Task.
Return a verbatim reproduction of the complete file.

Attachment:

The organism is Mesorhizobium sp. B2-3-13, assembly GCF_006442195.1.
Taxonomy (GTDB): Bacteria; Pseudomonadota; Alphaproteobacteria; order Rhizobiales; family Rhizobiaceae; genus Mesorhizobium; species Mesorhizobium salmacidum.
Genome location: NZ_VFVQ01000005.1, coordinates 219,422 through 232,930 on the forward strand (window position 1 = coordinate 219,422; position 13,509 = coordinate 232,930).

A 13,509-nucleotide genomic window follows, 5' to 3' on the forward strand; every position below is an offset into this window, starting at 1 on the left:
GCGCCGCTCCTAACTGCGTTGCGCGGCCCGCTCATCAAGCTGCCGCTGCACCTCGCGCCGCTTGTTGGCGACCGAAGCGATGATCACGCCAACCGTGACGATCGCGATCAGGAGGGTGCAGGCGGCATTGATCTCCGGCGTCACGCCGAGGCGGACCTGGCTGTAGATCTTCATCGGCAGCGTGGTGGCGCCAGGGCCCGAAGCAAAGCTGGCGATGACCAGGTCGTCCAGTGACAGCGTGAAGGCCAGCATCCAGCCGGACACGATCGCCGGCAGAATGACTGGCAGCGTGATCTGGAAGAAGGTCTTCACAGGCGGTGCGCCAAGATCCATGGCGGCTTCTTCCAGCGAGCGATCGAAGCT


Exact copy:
The organism is Mesorhizobium sp. B2-3-13, assembly GCF_006442195.1.
Taxonomy (GTDB): Bacteria; Pseudomonadota; Alphaproteobacteria; order Rhizobiales; family Rhizobiaceae; genus Mesorhizobium; species Mesorhizobium salmacidum.
Genome location: NZ_VFVQ01000005.1, coordinates 219,422 through 232,930 on the forward strand (window position 1 = coordinate 219,422; position 13,509 = coordinate 232,930).

A 13,509-nucleotide genomic window follows, 5' to 3' on the forward strand; every position below is an offset into this window, starting at 1 on the left:
GCGCCGCTCCTAACTGCGTTGCGCGGCCCGCTCATCAAGCTGCCGCTGCACCTCGCGCCGCTTGTTGGCGACCGAAGCGATGATCACGCCAACCGTGACGATCGCGATCAGGAGGGTGCAGGCGGCATTGATCTCCGGCGTCACGCCGAGGCGGACCTGGCTGTAGATCTTCATCGGCAGCGTGGTGGCGCCAGGGCCCGAAGCAAAGCTGGCGATGACCAGGTCGTCCAGTGACAGCGTGAAGGCCAGCATCCAGCCGGACACGATCGCCGGCAGAATGACTGGCAGCGTGATCTGGAAGAAGGTCTTCACAGGCGGTGCGCCAAGATCCATGGCGGCTTCTTCCAGCGAGCGATCGAAGCT